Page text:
Self-isolation to be relinquished for NHS staff in England in ‘exceptional circumstances’

Double jabbed frontline workers will be allowed to continue working if ‘pinged’ by the COVID app to reduce pressure on service, says Department of Health and Social Care.

Self-isolation to be relinquished for NHS staff in England in ‘exceptional circumstances’
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The UK government in a recent announcement said that frontline staff of the National Health Service who have received full vaccination will, in ‘exceptional circumstances,’ be allowed to continue working if they are ‘pinged’ by the COVID contact tracing app.

Frontline staff exempted

The decision, which is also applicable to frontline social care workers, comes amid concerns that there has been unfeasible pressure placed on the health care workers who need to self-isolate, and this has led to a rapid increase in the number of absentee staff.

In a swift response to the situation, the Department of Health and Social Care said the exception to the rule would only apply in cases where the absence of staff could lead to a ‘significant risk of harm.'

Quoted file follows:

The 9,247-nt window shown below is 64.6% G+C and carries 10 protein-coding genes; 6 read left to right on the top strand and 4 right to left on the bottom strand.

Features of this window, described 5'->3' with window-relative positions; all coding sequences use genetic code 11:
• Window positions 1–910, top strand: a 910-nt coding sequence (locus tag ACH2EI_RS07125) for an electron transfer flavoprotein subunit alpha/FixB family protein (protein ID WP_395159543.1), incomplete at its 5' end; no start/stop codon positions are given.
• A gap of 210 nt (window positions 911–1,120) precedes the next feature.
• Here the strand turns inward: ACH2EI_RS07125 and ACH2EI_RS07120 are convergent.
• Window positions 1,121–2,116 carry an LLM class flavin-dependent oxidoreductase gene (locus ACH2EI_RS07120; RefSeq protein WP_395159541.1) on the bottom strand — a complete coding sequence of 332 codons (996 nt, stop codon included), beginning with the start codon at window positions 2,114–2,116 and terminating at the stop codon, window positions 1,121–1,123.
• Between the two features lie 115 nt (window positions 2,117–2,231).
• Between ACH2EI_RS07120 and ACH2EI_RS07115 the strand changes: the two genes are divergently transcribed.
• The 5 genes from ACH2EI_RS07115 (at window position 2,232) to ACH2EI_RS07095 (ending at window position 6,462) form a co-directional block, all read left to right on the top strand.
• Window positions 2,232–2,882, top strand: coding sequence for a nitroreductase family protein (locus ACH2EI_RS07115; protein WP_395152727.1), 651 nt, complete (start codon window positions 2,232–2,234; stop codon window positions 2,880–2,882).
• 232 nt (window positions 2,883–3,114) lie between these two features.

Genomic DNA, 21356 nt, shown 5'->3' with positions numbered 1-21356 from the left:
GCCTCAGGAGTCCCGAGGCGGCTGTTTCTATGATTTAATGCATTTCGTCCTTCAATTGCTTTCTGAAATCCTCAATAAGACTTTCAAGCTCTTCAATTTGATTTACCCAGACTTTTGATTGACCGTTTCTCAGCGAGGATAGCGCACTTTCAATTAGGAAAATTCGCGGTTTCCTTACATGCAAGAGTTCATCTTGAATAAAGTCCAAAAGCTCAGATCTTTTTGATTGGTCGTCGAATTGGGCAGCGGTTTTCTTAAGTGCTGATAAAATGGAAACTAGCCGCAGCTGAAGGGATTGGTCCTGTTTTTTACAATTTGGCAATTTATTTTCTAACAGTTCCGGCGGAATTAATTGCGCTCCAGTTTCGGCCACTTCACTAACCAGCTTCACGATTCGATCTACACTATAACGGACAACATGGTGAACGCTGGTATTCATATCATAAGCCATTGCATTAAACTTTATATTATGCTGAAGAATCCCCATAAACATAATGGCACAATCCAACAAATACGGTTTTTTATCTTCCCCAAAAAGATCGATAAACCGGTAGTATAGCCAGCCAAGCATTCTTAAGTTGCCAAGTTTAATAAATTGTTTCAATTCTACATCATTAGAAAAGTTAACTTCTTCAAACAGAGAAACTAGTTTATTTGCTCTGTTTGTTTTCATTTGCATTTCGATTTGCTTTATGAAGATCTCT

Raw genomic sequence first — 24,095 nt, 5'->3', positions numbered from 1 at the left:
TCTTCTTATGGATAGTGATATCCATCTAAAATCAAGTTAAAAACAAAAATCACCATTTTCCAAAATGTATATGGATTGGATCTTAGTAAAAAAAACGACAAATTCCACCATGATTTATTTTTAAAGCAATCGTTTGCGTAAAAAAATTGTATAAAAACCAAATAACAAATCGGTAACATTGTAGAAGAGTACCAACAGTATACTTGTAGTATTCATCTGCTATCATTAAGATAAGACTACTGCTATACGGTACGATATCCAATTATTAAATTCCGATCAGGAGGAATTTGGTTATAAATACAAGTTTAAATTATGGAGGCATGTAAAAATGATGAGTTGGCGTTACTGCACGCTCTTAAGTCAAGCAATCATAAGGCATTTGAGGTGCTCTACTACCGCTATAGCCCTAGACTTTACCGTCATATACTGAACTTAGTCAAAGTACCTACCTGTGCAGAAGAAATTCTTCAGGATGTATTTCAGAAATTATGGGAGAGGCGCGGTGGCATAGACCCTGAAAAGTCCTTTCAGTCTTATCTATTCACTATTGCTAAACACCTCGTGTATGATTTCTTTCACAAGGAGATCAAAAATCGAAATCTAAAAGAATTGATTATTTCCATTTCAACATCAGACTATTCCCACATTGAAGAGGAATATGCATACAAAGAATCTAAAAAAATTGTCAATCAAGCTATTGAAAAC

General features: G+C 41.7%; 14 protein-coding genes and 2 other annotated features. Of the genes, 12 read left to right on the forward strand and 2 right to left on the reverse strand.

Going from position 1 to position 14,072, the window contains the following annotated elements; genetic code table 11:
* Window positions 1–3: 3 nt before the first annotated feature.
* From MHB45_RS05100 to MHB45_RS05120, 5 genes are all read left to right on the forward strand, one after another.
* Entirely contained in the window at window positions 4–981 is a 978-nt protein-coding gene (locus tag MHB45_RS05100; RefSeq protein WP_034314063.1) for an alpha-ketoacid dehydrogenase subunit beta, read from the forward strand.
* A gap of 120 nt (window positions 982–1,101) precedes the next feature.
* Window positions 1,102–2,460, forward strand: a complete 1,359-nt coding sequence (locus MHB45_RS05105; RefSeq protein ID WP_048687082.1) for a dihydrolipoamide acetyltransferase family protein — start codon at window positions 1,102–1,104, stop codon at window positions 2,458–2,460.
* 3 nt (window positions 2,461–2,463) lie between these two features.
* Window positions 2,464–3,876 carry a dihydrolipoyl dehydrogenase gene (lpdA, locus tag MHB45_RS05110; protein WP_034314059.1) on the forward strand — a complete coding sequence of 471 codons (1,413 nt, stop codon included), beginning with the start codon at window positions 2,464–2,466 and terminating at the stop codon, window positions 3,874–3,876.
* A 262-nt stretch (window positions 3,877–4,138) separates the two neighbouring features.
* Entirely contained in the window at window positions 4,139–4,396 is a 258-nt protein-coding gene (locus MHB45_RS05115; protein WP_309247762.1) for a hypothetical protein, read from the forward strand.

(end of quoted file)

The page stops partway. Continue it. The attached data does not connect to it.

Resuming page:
It also reiterates that staff who are contacted by the NHS Testand Trace and are asked to self-isolate because they have been in contact with someone who has tested positive for the virus will still be obliged to carry out a negative PCR test before they will be allowed to return to work. They will also be required to take daily lateral flow tests.

The management of the health or social care organisation concerned will be in charge of taking decisions on which staff qualify for the exemption, after a case-by-case risk assessment is made.

New rules to 'fortify our collective defences'

The UK Secretary of Health, Sajid Javid said:

As we learn to live with this virus, it’s important that we ensure frontline staff can keep providing the best possible care and support to people up and down the country.
These new rules will fortify our collective defences against this awful virus, by allowing fully vaccinated frontline NHS and social care staff to continue to work when needed.

UK Health Security Agency chief executive, Dr Jenny Harries, said:

With the number of cases continuing to rise, it is imperative that we do everything we can to manage this virus and support our NHS and social care services under the strain of increased demand and sustained pressure.
We have provided specific guidance to NHS and social care settings for circumstances where there is a significant risk to health or safety resulting from staff absence or a critical service cannot run.